My daughter is only 8 but, being a child in Washington, D.C., she has already felt the cruel sting of rejection.
"At this time, we have acceptances out for all spaces available in both sessions of Creative Campers," said the letter from the Holton-Arms School's summer camp. The day camp offered to put my daughter on the waiting list for the session beginning July 16.
It was Jan. 27.
This called for handling the matter in a uniquely Washington way: paying to play. The Smithsonian's camps, it turned out, would give a one-day head start to register for their camps if you "become a donor to The Smithsonian Associates at the Contributor level ($300 or higher)."
Eleven-hundred dollars later, including $800 for the camp, and an hour waiting in the call queue the moment the registration period opened, my daughter was accepted for two weeks of camp. It was Feb. 8.
For the money and the trouble, my little camper will have some super-cool experiences: touring the NASA Goddard Space Flight Center and the Natural History Museum, and making helicopters and plaster casts of fossils. And yet, the experience is another reminder to me of what's wrong with this town.
In the coming weeks, summer camps everywhere will open their gates to lucky children who will enjoy lazy days with canteens, kayaks and calamine lotion. Yet here, even this last bastion of carefree play has fallen to hypercompetitiveness, one-upmanship and cash.
For me, summer camp meant eating ice cream with wooden spoons, playing pickup basketball on cracked asphalt, trying to peek through the cracks in the wall separating the boys' changing room from the girls', and passing the test so I could swim in the deep end.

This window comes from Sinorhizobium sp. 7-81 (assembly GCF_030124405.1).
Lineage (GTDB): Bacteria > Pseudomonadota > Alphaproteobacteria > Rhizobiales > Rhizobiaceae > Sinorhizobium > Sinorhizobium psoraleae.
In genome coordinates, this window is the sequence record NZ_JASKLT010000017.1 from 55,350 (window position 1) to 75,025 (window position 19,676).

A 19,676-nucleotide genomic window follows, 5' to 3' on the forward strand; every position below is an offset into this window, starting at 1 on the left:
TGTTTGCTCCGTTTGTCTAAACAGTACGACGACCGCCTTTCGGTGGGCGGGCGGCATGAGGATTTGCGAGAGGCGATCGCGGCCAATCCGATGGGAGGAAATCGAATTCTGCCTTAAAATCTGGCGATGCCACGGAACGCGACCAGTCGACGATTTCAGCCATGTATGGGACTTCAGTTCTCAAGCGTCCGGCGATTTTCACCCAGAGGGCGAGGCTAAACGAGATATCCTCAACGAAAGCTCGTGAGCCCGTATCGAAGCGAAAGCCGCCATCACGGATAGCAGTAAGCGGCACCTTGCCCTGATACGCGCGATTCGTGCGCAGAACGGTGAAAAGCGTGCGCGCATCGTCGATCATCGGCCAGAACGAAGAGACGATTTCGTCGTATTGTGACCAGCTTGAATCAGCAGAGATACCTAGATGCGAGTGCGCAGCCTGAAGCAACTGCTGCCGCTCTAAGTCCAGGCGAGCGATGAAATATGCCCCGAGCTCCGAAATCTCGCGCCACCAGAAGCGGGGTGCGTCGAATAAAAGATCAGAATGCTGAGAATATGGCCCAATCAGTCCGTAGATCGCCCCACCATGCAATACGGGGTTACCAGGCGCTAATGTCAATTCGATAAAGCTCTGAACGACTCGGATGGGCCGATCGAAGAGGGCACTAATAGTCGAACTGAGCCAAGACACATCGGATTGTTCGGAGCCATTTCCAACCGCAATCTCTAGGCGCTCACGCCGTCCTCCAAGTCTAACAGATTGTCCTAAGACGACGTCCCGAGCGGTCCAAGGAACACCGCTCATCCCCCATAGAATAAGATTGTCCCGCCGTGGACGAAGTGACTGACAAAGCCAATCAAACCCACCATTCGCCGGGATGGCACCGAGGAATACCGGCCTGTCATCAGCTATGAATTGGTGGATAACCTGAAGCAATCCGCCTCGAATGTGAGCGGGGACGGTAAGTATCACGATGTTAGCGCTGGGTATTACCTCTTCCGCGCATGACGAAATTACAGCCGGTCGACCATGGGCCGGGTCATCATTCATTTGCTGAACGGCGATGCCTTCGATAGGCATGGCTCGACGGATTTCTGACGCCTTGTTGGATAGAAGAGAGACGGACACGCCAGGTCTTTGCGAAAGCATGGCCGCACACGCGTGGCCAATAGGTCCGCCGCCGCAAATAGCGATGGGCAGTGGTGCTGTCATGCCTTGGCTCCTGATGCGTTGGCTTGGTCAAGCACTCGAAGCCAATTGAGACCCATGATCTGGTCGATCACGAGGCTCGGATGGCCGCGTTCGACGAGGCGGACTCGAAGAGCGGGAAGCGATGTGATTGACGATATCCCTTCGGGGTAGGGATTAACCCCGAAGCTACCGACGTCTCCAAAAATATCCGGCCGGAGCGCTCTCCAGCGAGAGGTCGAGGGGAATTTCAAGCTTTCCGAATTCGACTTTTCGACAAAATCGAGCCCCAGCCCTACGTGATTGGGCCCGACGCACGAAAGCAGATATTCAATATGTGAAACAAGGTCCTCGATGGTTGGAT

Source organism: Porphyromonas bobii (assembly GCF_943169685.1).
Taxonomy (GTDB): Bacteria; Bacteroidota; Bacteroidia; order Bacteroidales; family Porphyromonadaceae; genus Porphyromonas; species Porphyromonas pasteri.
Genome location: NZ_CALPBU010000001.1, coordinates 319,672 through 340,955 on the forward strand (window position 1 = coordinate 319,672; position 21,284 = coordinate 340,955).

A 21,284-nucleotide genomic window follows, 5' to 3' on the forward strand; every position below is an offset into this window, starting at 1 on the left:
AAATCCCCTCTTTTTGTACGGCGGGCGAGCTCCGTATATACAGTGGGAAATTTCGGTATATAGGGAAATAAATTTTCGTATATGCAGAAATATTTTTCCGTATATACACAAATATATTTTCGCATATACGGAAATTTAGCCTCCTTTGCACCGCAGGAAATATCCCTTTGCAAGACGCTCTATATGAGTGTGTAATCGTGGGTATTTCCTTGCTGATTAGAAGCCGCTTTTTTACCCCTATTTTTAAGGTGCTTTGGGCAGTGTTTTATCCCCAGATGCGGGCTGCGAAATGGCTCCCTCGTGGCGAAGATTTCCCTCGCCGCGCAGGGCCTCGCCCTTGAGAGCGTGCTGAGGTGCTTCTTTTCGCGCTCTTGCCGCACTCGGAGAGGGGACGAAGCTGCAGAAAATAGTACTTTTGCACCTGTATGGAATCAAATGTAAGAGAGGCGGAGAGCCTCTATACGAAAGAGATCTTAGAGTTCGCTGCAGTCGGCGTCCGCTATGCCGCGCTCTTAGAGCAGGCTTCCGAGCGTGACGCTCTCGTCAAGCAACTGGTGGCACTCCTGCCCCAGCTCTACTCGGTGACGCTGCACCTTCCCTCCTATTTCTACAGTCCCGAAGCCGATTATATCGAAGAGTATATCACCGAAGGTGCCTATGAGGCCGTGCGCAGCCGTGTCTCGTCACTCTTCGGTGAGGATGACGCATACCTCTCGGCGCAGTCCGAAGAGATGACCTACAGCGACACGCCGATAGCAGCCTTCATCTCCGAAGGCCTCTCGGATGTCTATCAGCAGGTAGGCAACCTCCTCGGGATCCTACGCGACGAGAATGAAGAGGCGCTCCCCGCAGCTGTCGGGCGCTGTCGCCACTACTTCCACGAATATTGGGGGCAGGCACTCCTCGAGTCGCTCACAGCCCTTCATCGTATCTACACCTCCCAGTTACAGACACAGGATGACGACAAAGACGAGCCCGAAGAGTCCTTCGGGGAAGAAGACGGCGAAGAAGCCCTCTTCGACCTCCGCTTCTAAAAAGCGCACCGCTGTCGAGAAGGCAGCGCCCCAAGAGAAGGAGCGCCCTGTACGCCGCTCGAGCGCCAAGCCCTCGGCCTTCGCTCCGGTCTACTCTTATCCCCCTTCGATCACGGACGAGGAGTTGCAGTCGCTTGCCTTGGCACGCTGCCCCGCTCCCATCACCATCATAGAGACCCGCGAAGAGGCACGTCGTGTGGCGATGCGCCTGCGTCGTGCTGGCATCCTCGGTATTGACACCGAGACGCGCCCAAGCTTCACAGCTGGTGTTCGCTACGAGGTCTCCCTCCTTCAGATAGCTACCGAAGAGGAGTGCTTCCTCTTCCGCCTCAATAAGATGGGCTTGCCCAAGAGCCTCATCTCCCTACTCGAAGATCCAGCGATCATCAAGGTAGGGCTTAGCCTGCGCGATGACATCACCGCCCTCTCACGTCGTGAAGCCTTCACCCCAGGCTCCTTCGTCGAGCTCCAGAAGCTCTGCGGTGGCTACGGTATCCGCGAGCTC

But for my daughter's cohort, things have truly gone off the deep end. Parents send their kids to "camp" to study Spanish, Chinese, science, math, geography, even "criminal trial advocacy." Schools, local governments and nonprofits generate cash by feeding parents' desire to give their kids a competitive edge -- or by satisfying parents' own competitive urge to enroll their kids in the coolest camp.
Hence, we have the "Hunger Games Camp" modeled after the teen novels, fencing camp, Lego camp, doll camp, bring-your-dog-to-camp camp, video-game camp, chess camp for 5-year-olds, fantasy gaming camp, and Japanese drumming camp. Think summer camp isn't rocket science? Guess again: There are various missile-building camps.
Unstructured time out
Maybe it's for the better that children are learning robotics at summer camp instead of peeking through the changing-room wall. My daughter is certainly better educated than I was. But still: summer camp? Is there no value anymore on unstructured time in childhood?
The rest of the year, my daughter attends a demanding private school. Regardless of school, public or private, kids her age here are on traveling soccer teams, or started piano lessons at age 4, or get math drills at the dinner table.
I'd prefer to protect my daughter's unstructured and even -- gasp -- unproductive time, but that risks her being left out, or left behind. In this environment, we shouldn't be surprised that parents of middle-schoolers pay $3,600 for three weeks in the Duke summer program or that parents of second-graders send them to writing workshops at the Johns Hopkins summer program.
At a time of so much over-programming, I side with the anonymous contributor to the website dcurbanmom.com, a chat room for type-A parents, who ridiculed a parent who asked if there was a "jump rope day camp" in the area: "How about a hopscotch camp? This is a joke, right? Is nothing for children unstructured anymore?"
Apparently not. St. Stephen's & St. Agnes School camps, perhaps the area's most exotic, offer, among others, a Civil War camp, a fashion camp, a veterinary camp, a ghost-hunting camp, and the aforementioned fencing and Hunger Games camps.
The Hunger Games camp offers marksmanship and laser tag. That's fine, but it isn't summer if the kids don't get a chance to eat ice cream with wooden spoons.